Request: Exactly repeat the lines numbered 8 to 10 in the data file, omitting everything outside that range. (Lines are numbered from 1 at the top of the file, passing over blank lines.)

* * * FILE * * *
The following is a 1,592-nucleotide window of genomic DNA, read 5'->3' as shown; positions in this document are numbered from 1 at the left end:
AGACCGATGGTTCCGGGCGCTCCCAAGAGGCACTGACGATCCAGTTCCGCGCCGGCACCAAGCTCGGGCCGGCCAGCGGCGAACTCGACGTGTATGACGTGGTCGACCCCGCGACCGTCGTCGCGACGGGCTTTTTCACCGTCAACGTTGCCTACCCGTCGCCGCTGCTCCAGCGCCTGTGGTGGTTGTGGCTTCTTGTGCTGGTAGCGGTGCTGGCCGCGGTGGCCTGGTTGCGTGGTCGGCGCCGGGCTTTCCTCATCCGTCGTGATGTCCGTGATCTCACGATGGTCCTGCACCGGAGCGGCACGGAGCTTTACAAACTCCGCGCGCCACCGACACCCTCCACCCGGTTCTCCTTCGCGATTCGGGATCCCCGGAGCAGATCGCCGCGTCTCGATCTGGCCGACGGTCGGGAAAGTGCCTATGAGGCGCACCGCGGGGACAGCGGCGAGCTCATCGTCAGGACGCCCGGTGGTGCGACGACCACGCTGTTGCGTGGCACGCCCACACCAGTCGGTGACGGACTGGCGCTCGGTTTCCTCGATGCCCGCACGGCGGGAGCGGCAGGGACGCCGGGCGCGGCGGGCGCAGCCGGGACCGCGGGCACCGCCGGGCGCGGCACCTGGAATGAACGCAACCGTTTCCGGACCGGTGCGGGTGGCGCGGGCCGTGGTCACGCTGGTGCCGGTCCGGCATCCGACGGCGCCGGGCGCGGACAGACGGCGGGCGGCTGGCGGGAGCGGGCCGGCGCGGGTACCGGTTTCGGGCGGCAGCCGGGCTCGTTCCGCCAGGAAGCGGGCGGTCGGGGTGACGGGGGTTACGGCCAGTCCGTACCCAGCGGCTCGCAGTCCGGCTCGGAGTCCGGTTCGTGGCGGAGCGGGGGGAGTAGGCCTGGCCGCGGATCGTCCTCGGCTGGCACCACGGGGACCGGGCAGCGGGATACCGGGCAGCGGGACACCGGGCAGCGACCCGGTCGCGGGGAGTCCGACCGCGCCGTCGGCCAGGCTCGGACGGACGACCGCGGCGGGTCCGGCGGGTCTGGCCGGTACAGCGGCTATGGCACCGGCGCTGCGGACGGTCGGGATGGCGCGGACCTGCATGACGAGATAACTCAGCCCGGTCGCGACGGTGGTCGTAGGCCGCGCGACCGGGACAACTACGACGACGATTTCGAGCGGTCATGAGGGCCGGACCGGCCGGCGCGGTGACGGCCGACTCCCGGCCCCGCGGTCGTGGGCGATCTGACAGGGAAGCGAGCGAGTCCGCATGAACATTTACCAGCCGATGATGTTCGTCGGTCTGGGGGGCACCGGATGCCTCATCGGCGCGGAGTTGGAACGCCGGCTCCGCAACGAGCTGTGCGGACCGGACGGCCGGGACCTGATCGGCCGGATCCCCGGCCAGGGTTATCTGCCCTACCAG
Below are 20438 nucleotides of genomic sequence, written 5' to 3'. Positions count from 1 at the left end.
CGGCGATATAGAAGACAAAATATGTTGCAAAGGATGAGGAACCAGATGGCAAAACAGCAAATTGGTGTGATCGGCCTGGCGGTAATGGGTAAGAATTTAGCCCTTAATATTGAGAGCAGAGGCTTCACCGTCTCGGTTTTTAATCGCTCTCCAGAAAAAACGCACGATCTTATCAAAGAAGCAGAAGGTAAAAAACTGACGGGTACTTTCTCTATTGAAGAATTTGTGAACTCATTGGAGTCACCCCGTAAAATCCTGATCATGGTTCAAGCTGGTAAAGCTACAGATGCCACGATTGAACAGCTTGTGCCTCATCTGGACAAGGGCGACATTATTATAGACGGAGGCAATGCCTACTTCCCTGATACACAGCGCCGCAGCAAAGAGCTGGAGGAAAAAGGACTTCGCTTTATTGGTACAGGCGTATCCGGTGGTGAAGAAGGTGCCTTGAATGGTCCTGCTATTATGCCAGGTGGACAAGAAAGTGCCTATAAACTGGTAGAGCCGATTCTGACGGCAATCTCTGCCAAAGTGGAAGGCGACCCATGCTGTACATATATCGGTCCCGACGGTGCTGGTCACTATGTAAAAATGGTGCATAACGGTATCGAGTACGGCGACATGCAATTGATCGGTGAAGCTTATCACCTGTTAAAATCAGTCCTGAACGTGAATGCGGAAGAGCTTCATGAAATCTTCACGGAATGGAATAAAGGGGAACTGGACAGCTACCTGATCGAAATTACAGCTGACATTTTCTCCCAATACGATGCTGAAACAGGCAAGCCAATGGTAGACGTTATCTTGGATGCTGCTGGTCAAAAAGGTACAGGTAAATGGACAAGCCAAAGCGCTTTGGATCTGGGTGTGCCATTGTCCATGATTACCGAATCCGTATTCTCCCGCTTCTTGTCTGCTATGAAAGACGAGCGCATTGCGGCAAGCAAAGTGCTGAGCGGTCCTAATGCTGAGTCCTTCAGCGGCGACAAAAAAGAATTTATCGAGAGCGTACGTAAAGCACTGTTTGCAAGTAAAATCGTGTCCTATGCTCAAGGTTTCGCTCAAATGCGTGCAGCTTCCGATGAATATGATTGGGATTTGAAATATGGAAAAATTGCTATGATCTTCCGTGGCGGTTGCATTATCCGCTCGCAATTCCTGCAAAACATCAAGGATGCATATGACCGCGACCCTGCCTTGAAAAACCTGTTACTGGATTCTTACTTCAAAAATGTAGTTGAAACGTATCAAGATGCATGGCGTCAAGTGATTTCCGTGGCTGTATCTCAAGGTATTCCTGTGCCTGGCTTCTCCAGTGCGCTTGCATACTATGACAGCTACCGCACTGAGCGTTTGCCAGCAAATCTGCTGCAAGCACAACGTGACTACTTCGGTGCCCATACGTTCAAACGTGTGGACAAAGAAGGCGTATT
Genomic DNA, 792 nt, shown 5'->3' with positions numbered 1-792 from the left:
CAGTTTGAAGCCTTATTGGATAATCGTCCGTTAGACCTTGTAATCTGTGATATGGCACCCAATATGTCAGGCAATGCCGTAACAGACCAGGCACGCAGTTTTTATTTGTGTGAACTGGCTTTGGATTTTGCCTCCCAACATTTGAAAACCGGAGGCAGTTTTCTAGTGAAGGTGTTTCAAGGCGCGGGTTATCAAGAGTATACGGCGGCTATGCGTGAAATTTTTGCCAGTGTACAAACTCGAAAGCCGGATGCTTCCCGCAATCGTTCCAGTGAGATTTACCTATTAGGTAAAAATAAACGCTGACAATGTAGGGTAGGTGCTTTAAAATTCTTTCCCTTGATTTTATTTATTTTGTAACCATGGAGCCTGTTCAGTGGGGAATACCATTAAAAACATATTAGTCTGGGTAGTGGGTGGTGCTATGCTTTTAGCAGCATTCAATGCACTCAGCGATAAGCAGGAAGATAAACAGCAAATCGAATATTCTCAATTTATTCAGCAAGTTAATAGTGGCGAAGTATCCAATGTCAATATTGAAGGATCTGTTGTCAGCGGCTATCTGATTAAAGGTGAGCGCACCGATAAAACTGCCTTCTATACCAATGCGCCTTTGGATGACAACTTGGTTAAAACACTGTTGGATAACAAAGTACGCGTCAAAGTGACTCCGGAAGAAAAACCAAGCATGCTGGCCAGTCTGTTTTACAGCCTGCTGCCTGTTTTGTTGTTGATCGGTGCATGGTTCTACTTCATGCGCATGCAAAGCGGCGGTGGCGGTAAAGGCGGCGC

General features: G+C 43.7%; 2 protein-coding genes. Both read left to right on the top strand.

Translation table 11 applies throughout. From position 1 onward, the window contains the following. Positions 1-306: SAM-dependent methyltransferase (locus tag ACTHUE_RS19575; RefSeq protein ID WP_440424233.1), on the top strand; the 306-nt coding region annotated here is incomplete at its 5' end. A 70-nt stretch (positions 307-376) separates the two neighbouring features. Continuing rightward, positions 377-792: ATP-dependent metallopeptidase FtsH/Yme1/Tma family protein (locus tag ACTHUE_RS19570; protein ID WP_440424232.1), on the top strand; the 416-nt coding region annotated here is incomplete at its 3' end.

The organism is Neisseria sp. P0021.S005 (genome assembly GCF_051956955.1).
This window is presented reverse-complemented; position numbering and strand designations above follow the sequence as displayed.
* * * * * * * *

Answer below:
Translation table 11 applies throughout. From position 1 onward, the window contains the following. Positions 1-306: SAM-dependent methyltransferase (locus tag ACTHUE_RS19575; RefSeq protein ID WP_440424233.1), on the top strand; the 306-nt coding region annotated here is incomplete at its 5' end. A 70-nt stretch (positions 307-376) separates the two neighbouring features. Continuing rightward, positions 377-792: ATP-dependent metallopeptidase FtsH/Yme1/Tma family protein (locus tag ACTHUE_RS19570; protein ID WP_440424232.1), on the top strand; the 416-nt coding region annotated here is incomplete at its 3' end.

The organism is Neisseria sp. P0021.S005 (genome assembly GCF_051956955.1).
This window is presented reverse-complemented; position numbering and strand designations above follow the sequence as displayed.